"How much Captain Milton's manners have changed since we first met him! I am coming to believe that James was right." I commented as Captain Milton's carriage took us to Uncle Darcy's house.
Liza laughed. "I know! What was James right about?"
"Well, he said that he thought that Captain Milton's behavior would change after being in society for a few months. I was doubtful, but it has proven true! But really, it's only been three weeks since the ball at the Smiths. I wonder if he's going under the same transformation as your father did way back when." I said playfully. Liza and I laughed together, but then I saw that Lizzy was not enjoying the conversation.
"Oh, Lizzy, I'm sorry! I wasn't trying to pain you. We'll not talk about it anymore." I apologized. Lizzy smiled gratefully at me while Liza gave her a reconciliatory hug.
"Thank you." she said quietly.
"Let's talk about something pleasant." I suggested. "How much do you two know about the town house that Uncle Darcy owns?"
"Not much," Liza replied. "except that it is in a very fashionable part of town. It was our grandfather's before, and is very old and stately. My mother has been trying to describe it to us, but I think we'll have to see it with our own eyes first."
"My father owns a house in town, near your father's. I've never been there either, although my brother has before. Father used to be in town often on business, and took Richard -at the boy's insistence- along as a traveling companion for safety." All of us smiled, Richard was well liked and respected, but often took his role as oldest son so seriously that it bordered on humorous.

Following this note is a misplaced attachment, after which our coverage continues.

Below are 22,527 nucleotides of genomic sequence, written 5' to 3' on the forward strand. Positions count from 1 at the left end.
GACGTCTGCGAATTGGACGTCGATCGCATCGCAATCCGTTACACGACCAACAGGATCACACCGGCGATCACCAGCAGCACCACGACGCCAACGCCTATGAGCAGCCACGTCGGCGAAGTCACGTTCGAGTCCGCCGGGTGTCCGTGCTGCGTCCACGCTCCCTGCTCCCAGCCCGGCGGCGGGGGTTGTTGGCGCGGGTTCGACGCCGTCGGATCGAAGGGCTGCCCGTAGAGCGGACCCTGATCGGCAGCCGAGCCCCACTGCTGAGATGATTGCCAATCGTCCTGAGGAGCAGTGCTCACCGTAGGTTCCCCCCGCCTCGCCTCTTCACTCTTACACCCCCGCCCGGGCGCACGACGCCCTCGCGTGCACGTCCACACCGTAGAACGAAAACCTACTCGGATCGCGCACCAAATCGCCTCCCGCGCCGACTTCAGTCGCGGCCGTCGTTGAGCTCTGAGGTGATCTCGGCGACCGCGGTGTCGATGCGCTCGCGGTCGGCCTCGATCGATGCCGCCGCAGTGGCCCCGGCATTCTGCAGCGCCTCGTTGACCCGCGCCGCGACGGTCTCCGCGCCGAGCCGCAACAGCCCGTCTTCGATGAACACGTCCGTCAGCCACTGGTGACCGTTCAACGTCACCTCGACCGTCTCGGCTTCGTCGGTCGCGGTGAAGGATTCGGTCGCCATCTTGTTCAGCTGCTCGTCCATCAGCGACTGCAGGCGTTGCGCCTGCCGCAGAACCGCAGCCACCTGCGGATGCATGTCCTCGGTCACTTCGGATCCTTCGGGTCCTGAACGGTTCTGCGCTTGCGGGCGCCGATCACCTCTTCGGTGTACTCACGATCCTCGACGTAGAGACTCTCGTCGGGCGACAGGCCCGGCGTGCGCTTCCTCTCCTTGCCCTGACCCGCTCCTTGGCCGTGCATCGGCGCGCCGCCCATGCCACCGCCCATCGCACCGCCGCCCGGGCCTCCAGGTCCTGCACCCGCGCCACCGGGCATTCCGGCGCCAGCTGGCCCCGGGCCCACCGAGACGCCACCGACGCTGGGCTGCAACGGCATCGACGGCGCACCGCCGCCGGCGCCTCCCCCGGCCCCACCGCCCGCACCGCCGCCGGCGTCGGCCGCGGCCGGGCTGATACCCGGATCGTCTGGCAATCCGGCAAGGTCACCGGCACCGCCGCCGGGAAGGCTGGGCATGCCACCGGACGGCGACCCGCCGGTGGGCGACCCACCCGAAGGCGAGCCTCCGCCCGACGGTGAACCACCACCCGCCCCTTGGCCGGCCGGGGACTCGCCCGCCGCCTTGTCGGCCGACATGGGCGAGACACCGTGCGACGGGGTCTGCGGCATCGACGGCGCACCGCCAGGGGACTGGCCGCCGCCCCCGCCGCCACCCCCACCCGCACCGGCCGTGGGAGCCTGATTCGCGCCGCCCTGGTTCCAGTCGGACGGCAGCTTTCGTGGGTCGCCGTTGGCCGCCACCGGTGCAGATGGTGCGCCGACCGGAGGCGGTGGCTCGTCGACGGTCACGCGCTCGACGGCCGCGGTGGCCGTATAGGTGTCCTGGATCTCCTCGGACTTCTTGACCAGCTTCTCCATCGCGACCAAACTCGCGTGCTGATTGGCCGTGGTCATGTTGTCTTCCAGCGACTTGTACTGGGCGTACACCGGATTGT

"Richard is a dear fellow." Lizzy piped up. She was looking much better, her color was returning. "It's been too long since we've seen him."
"Speaking of your family," Liza said, with a trace of slyness, "how's your family friend, James? Wasn't he planning on coming to town soon."
I felt my face turning a little red against my will. "Yes, but I don't know when. He said at least a fortnight. Do you know when our first party is scheduled?"
Liza said she didn't know, and just then we pulled up in front of Uncle Darcy's house. It was more splendid then any of us really were prepared for. As the coachman helped us out, all three of us stared up in awe. The entire front of the house was stone. Huge pillars were on either side of the door, which was made of fine, dark wood. Each of the stone blocks under the windows was carved with elegant scrolls. I could only imagine how the inside looked. I got shivers up my spine, and knew that I was in for the time of my life here in London.